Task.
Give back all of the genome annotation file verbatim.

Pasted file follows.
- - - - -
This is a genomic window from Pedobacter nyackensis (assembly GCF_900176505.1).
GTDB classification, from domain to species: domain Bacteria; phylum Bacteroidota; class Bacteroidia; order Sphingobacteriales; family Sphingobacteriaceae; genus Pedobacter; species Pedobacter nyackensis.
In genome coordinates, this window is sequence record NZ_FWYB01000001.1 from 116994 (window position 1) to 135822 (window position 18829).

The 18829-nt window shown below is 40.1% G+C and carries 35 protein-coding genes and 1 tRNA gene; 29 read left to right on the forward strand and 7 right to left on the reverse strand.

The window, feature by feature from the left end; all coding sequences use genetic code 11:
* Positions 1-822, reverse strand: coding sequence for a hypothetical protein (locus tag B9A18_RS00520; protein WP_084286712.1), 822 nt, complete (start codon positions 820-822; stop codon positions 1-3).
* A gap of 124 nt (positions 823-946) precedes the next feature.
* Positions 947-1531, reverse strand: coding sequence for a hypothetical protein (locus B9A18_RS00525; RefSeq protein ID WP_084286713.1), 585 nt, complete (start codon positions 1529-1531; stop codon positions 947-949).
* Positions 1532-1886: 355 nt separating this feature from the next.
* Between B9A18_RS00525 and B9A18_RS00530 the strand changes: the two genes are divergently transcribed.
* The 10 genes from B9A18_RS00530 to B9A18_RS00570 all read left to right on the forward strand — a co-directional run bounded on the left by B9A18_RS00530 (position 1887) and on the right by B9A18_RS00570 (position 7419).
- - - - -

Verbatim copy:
This is a genomic window from Pedobacter nyackensis (assembly GCF_900176505.1).
GTDB classification, from domain to species: domain Bacteria; phylum Bacteroidota; class Bacteroidia; order Sphingobacteriales; family Sphingobacteriaceae; genus Pedobacter; species Pedobacter nyackensis.
In genome coordinates, this window is sequence record NZ_FWYB01000001.1 from 116994 (window position 1) to 135822 (window position 18829).

The 18829-nt window shown below is 40.1% G+C and carries 35 protein-coding genes and 1 tRNA gene; 29 read left to right on the forward strand and 7 right to left on the reverse strand.

The window, feature by feature from the left end; all coding sequences use genetic code 11:
* Positions 1-822, reverse strand: coding sequence for a hypothetical protein (locus tag B9A18_RS00520; protein WP_084286712.1), 822 nt, complete (start codon positions 820-822; stop codon positions 1-3).
* A gap of 124 nt (positions 823-946) precedes the next feature.
* Positions 947-1531, reverse strand: coding sequence for a hypothetical protein (locus B9A18_RS00525; RefSeq protein ID WP_084286713.1), 585 nt, complete (start codon positions 1529-1531; stop codon positions 947-949).
* Positions 1532-1886: 355 nt separating this feature from the next.
* Between B9A18_RS00525 and B9A18_RS00530 the strand changes: the two genes are divergently transcribed.
* The 10 genes from B9A18_RS00530 to B9A18_RS00570 all read left to right on the forward strand — a co-directional run bounded on the left by B9A18_RS00530 (position 1887) and on the right by B9A18_RS00570 (position 7419).